Oil’s collapse sends shiver across Alberta’s real estate market
Cutbacks in the oil patch have been the first shoe to drop from a collapse in oil prices. Alberta’s real estate market now appears to be the second, with new sales data pointing toward a chilly spring in Calgary and elsewhere in the province.
“Fissures are starting to show in Calgary’s housing market,” Sal Guatieri, a senior economist at Bank of Montreal said Tuesday, a day after the biggest city in the oil-rich province released monthly sales data for December.
Sales are down 7.5 per cent versus a year ago, while new listings have “gushed” 42 per cent higher – a sign homeowners are racing to sell before market conditions deteriorate.
Prices still rose a strong 8.8 per cent in Calgary last month, but the gains “looks to slow sharply, if not turn negative this year,” Guatieri said.
In Edmonton, the picture isn’t all that much different: Prices are still rising but under the surface lies a drop off in sales activity coupled with a surge in new listings.
The number of sales that took place last month in the province’s second biggest centre was flat compared to December of 2013, the city’s real estate board said. The number of homes hitting the market shot up 20 per cent.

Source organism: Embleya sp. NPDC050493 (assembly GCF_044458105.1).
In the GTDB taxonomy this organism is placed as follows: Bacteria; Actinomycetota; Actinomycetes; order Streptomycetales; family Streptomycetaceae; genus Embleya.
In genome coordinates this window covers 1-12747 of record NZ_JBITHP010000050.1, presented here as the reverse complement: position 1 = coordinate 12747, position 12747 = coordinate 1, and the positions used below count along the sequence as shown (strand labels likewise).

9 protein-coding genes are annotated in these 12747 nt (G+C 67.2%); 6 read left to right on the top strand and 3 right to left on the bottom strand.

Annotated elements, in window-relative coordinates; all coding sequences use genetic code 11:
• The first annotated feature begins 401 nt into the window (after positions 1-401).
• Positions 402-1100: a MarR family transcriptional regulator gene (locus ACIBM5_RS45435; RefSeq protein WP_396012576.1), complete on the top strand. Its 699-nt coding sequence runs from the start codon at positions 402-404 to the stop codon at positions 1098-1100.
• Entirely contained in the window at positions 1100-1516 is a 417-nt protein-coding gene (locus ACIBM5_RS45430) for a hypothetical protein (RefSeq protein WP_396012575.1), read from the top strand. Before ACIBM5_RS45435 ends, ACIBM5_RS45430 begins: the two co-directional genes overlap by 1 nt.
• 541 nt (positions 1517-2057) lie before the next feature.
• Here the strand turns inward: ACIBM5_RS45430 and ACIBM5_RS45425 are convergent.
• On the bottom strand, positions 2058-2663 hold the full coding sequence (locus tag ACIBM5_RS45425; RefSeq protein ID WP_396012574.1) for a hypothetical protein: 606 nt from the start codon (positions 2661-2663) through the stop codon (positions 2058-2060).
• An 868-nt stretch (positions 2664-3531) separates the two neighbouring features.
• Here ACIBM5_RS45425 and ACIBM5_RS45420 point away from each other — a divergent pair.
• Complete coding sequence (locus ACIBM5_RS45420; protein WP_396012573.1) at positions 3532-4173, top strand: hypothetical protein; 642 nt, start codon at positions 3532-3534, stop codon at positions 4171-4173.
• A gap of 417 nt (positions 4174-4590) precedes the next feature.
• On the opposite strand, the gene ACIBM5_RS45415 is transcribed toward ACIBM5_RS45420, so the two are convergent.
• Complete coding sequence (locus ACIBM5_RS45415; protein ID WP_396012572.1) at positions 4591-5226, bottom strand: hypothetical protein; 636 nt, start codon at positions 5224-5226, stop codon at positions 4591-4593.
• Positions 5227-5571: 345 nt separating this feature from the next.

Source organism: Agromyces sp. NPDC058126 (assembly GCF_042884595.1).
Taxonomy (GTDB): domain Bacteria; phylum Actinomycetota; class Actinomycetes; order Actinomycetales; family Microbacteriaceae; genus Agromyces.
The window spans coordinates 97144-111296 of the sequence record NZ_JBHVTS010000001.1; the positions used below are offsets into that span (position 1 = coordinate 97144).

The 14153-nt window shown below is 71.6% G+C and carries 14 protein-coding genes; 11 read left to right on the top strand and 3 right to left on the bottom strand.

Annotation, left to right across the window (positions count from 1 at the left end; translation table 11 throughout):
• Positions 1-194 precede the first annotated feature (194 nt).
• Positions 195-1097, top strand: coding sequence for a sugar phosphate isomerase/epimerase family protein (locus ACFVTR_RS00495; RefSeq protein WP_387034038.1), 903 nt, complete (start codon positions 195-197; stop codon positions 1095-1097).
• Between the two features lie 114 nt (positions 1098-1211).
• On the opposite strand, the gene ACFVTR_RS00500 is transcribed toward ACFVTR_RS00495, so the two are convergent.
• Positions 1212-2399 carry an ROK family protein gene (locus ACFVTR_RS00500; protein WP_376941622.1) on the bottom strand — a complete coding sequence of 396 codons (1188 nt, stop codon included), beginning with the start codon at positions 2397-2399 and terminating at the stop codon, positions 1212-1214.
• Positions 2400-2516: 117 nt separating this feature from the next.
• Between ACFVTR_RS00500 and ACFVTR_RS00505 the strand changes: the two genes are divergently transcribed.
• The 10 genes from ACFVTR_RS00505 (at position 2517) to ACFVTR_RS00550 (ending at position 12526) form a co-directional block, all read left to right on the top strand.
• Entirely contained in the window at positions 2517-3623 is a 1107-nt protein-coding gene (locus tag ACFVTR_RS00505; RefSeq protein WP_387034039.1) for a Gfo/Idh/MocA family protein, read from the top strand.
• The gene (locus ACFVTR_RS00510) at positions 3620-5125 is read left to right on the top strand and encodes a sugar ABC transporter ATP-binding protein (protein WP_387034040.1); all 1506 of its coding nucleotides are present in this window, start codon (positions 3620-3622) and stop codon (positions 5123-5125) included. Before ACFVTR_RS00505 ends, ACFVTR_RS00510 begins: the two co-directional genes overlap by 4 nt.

Cut in half
Experts are still assessing how the collapse in oil prices will affect the country’s top-performing provincial economy. On Tuesday, BMO’s chief economist Douglas Porter said during a panel discussion in Toronto Alberta’s growth will be cut in half.
Oil slipped 4.2 per cent on Tuesday in New York to $47.94 a barrel – or 55 per cent lower than its June high.
The latest consumer confidence poll from Nanos Research from last week shows optimism for higher home prices in Alberta is sliding.
The share of survey respondents from the province who said they expect home prices to continue to rise shrunk to under a third last week. In July, about half said home prices would continue to climb.
“[Confidence among] households in the Prairies, whose expectations earlier in the year were the most optimistic, have plummeted and are now lower than in the Atlantic provinces,” Robert Lawrie, an economist at Bloomberg, said.
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